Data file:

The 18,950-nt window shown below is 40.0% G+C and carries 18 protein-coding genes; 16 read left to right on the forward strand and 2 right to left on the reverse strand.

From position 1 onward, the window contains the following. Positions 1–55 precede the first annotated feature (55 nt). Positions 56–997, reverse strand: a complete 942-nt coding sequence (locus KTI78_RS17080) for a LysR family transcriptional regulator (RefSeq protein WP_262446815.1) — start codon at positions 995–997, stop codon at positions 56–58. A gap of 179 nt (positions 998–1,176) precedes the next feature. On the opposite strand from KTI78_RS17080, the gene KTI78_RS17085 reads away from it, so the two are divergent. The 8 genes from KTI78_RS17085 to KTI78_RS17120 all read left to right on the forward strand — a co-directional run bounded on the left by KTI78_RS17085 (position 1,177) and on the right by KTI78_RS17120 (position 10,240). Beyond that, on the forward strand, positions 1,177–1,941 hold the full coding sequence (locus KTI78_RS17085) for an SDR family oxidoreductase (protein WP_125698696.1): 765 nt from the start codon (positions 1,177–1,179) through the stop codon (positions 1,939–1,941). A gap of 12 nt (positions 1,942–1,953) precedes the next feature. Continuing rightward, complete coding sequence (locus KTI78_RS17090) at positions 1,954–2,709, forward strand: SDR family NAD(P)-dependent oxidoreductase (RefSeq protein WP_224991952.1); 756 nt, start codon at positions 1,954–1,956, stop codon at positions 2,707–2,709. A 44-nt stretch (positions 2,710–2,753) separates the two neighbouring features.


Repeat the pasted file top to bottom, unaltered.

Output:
The 18,950-nt window shown below is 40.0% G+C and carries 18 protein-coding genes; 16 read left to right on the forward strand and 2 right to left on the reverse strand.

From position 1 onward, the window contains the following. Positions 1–55 precede the first annotated feature (55 nt). Positions 56–997, reverse strand: a complete 942-nt coding sequence (locus KTI78_RS17080) for a LysR family transcriptional regulator (RefSeq protein WP_262446815.1) — start codon at positions 995–997, stop codon at positions 56–58. A gap of 179 nt (positions 998–1,176) precedes the next feature. On the opposite strand from KTI78_RS17080, the gene KTI78_RS17085 reads away from it, so the two are divergent. The 8 genes from KTI78_RS17085 to KTI78_RS17120 all read left to right on the forward strand — a co-directional run bounded on the left by KTI78_RS17085 (position 1,177) and on the right by KTI78_RS17120 (position 10,240). Beyond that, on the forward strand, positions 1,177–1,941 hold the full coding sequence (locus KTI78_RS17085) for an SDR family oxidoreductase (protein WP_125698696.1): 765 nt from the start codon (positions 1,177–1,179) through the stop codon (positions 1,939–1,941). A gap of 12 nt (positions 1,942–1,953) precedes the next feature. Continuing rightward, complete coding sequence (locus KTI78_RS17090) at positions 1,954–2,709, forward strand: SDR family NAD(P)-dependent oxidoreductase (RefSeq protein WP_224991952.1); 756 nt, start codon at positions 1,954–1,956, stop codon at positions 2,707–2,709. A 44-nt stretch (positions 2,710–2,753) separates the two neighbouring features.